I Love Hydrangea paniculata – Panicle Hydrangeas!

Aug 6, 2021 | Gardens, Love This!

Name:  Hydrangea paniculata –panicle hydrangeas!

Type of Plant: These are the white to pink flowering hydrangeas that are in or approaching full bloom in early August. They are hardy in Zones 4 through 9

Why I Love/Hate this plant: These hydrangeas are hardy, long-flowering shrubs. There are varieties that stay short (see photos below) and those that grow to the size of small trees. They flower from mid-summer into fall, often retaining blooms through September and onward to hard frost. And there are many flower shapes, from big balls to lacy cones.

Panicle hydrangeas can be a good addition to perennial gardens, foundation plantings, and mixed shrub borders. They are perfect where a truly small tree is needed. And they grow well in part-sun to full sun.

A Word to the Wise: Match the right variety of panicle hydrangea to your site. Read the projected size and then add one to four feet more, because tags often underestimate mature growth.

Although these plants aren’t as thirsty as the Hydrangea macrophylla varieties, they do appreciate a deep soaking (using a sprinkler not by hand-watering) once a week. This will help keep their flowers from browning.

Prune these hydrangeas in the early spring, removing deadwood, crossed branches and any stems headed into the center of the plant. Only after those cuts might you trim from the outside in, knowing that where you cut you’ll double the growth for the coming year.

Starting with the smallest panicle that I’ve grown, here is Fire Light Tidbit. This one is just coming into flower and is a newer shrub, so not as full as it will be next season. But if you’re looking for a panicle variety that’s under 4 feet tall, so far, this is the one for you.

Bobo is a shorter panicle type, but it can grow to about five feet tall. Slow it down height-wise with a hard pruning in the early spring. Here it’s growing in the back of my perennial bed, and this Bobo is about four feet tall and wide.

I love Fire Light hydrangea. Earlier to come into flower than most, a nice round shape all on its own, and flowers that turn pink in early August and wine-red in the fall. One of my favorites!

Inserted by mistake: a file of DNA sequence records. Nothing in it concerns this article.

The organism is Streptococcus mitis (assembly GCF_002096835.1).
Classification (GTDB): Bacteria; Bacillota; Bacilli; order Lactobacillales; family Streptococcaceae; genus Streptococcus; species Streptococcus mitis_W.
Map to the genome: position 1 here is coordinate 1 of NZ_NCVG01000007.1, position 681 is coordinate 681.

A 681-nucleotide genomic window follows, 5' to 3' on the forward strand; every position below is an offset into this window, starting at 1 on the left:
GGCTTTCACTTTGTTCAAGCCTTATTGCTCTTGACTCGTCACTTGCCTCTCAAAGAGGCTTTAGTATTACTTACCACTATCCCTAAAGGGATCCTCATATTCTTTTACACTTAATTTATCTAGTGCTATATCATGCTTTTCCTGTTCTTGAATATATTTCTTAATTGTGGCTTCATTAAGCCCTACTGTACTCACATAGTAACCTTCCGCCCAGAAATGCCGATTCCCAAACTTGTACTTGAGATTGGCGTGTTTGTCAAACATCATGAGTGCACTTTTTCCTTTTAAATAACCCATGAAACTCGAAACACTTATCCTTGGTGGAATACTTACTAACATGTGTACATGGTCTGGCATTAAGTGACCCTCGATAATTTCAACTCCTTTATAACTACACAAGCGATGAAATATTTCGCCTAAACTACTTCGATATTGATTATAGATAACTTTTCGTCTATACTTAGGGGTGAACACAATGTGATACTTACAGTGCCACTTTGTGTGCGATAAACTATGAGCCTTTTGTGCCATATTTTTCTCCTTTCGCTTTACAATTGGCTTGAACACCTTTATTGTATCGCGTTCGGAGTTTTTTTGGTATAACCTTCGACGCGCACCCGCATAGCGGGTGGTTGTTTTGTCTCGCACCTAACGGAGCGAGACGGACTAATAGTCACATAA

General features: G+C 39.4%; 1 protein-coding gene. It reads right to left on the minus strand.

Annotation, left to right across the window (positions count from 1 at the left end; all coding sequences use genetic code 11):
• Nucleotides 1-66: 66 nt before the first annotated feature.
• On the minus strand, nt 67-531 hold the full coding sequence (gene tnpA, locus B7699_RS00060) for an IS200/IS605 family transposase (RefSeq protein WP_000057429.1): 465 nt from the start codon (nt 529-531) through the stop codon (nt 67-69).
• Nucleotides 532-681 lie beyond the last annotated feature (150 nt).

Lavalamp Moonrock, from Bloomin’ Easy, is new to me. The flowers are HUGE so I’m going to be staking the canes for a year or so to make sure they stay upright. This panicle variety has great potential for a tree-form.

I’ve been impressed with how stem-sturdy the Zinfin Doll panicle hydrangea has been in my garden. As you can see here, the flowers are very large and round, but I have not had to stake them in any way. This shrub is about 5 years old in my garden and I’ve not had to shape it (so far) in order for it to grow so full and round. Zin Fin Doll is wonderful with shrub roses.

Do you need a panicle hydrangea that tends to grow more upright instead of round? Look no further than Pinky Winky. Stem-sturdy, upright and large, lacy blooms that turn pink from bottom to top.

Don’t ignore the old tried and true varieties such as the original pee gee hydrangea. Pee gee is a shortening of the botanic, registered name: Hydrangea paniculata ‘Grandiflora’ and the flowers are indeed grand. This one often gets lost as the branded, trademarked varieties are pushed to the retailers. But it’s a lovely plant, especially when grown in tree form. This is just beginning to bloom in early August. See how large the flowers will grow below!

No wonder this was named ‘Grandiflora’! the flowers are often larger than an adult’s head. My pee gee hydrangea is in full, fantastic flower in late-August into October. 

2 Comments

  1. JoAnn Green

    I have 2 panicle hydrangeas, but didn’t mark them. Is there anyway of telling what there name is? I also have another question about a lace cap that I’m having problems with. If you can help me with either, please respond. Thanks for all your great information.

    Reply
    • CL Fornari

      Some panicles are very distinctive and can be id’d by a photo. I’d suggest that you take pics and take them into your local garden center (not box store) for id since the varieties that are popular and sold in a particular area are different from other regions. Post your question about the lace cap here – if I can help, I will.

      Reply

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